Again with those pesky teachers unions! While Los Angeles kids can only hope for a pathetic “reopening” next week thanks to union recalcitrance, taxpayers will now fork over a subsidy to United Teachers Los Angeles members to cover their own childcare costs. Free childcare was just the latest giveaway the union has extracted from taxpayers on the backs of students. Superintendent Austin Beutner said the district has “done all we can.” If you’ll remember back a few weeks to CPC President Will Swaim’s newsletter, one of the union’s most vocal in insisting on free childcare before returning to work was Maya Suzuki Daniels. She herself previously blasted parents, saying, “I’m tired of parents telling us to open the schools so they can have childcare.” Other unions across the state are making the same demands. We’re looking at you, SEIU in Sacramento City Unified School District.
One CA school district demonstrated a rare bit of sanity this week. The San Francisco Board of Education’s latest attempt to plant its ever-inclusive flag squarely in the woke camp has led it on a furious mission to erase any mention of figures who may have offended someone once upon a time in history. The board will officially hold off on renaming over 40 schools until it has tended to more important matters, like educating kids. Seeing as the district and union are only committing to a full reopening by fall, Dianne Feinstein Elementary School can wait to order new spirit shirts, and George Washington and Abraham Lincoln can hold off rolling in their graves a bit longer.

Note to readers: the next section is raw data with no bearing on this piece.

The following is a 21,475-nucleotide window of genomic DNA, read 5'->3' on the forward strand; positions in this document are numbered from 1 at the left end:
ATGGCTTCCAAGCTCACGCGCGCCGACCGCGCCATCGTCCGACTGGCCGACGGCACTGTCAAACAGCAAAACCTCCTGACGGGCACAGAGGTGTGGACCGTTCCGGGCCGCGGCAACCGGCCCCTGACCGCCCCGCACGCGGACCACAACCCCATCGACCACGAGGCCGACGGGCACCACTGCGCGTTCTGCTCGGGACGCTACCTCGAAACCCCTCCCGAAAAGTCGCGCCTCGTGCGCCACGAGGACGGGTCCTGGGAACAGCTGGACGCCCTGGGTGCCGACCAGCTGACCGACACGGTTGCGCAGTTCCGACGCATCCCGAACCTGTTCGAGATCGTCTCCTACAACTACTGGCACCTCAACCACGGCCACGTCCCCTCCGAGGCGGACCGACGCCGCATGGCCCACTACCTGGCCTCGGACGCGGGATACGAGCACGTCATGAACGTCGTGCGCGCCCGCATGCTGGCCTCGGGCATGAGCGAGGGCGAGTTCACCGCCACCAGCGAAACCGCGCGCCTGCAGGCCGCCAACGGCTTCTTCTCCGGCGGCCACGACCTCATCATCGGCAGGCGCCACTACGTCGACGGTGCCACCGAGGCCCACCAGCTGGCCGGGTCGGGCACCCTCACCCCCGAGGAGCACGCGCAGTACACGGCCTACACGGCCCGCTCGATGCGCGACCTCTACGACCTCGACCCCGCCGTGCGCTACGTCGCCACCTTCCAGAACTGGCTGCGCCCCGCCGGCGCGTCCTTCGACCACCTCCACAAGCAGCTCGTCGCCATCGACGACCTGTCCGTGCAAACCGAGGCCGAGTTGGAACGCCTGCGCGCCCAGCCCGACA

And, lest I leave you completely discouraged on this Friday, know that the collective teacher-union-nonsense is having one fantastic side effect: it’s spurring educational freedom efforts across the country. As CPC’s Larry Sand details, more than ever before, parents are rejecting public schools that have failed their children this past year, and instead choosing alternative forms of education. This year alone, an encouraging 50 school choice bills have been introduced in a majority of states. They include efforts to allow parents to take some of the money that would be spent on their child’s public education, and use it to cover charter, private, or home school costs; education tax credits; increased vouchers and scholarships; and more. Efforts are even about here in California, which you’ll be hearing more about from us in the coming weeks.
Chantal Lovell is the Communications Director at the California Policy Center.